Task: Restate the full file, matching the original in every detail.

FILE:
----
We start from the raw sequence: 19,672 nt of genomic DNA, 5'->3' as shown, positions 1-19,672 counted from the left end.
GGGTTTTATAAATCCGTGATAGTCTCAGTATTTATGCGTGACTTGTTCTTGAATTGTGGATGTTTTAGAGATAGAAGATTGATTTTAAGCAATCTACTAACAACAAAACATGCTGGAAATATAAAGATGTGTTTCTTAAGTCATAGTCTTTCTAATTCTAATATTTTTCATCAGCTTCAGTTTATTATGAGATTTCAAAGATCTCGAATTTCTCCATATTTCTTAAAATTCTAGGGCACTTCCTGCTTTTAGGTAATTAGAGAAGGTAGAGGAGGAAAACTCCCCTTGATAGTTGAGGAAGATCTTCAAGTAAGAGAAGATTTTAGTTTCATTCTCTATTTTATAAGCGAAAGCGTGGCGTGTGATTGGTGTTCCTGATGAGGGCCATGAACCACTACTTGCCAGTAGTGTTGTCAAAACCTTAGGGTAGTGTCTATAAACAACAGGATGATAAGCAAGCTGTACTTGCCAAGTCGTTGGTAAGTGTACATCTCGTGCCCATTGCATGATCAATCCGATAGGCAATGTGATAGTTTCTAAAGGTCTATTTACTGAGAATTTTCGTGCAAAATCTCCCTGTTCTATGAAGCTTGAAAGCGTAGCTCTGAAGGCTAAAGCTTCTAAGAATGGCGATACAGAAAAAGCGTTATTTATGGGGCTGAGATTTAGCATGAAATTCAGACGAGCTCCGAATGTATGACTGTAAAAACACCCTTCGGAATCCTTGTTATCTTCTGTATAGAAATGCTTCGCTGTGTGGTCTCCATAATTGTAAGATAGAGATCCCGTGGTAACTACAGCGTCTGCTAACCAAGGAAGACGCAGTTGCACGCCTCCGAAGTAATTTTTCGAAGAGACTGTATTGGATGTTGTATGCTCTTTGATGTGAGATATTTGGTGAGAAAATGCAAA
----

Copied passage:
We start from the raw sequence: 19,672 nt of genomic DNA, 5'->3' as shown, positions 1-19,672 counted from the left end.
GGGTTTTATAAATCCGTGATAGTCTCAGTATTTATGCGTGACTTGTTCTTGAATTGTGGATGTTTTAGAGATAGAAGATTGATTTTAAGCAATCTACTAACAACAAAACATGCTGGAAATATAAAGATGTGTTTCTTAAGTCATAGTCTTTCTAATTCTAATATTTTTCATCAGCTTCAGTTTATTATGAGATTTCAAAGATCTCGAATTTCTCCATATTTCTTAAAATTCTAGGGCACTTCCTGCTTTTAGGTAATTAGAGAAGGTAGAGGAGGAAAACTCCCCTTGATAGTTGAGGAAGATCTTCAAGTAAGAGAAGATTTTAGTTTCATTCTCTATTTTATAAGCGAAAGCGTGGCGTGTGATTGGTGTTCCTGATGAGGGCCATGAACCACTACTTGCCAGTAGTGTTGTCAAAACCTTAGGGTAGTGTCTATAAACAACAGGATGATAAGCAAGCTGTACTTGCCAAGTCGTTGGTAAGTGTACATCTCGTGCCCATTGCATGATCAATCCGATAGGCAATGTGATAGTTTCTAAAGGTCTATTTACTGAGAATTTTCGTGCAAAATCTCCCTGTTCTATGAAGCTTGAAAGCGTAGCTCTGAAGGCTAAAGCTTCTAAGAATGGCGATACAGAAAAAGCGTTATTTATGGGGCTGAGATTTAGCATGAAATTCAGACGAGCTCCGAATGTATGACTGTAAAAACACCCTTCGGAATCCTTGTTATCTTCTGTATAGAAATGCTTCGCTGTGTGGTCTCCATAATTGTAAGATAGAGATCCCGTGGTAACTACAGCGTCTGCTAACCAAGGAAGACGCAGTTGCACGCCTCCGAAGTAATTTTTCGAAGAGACTGTATTGGATGTTGTATGCTCTTTGATGTGAGATATTTGGTGAGAAAATGCAAA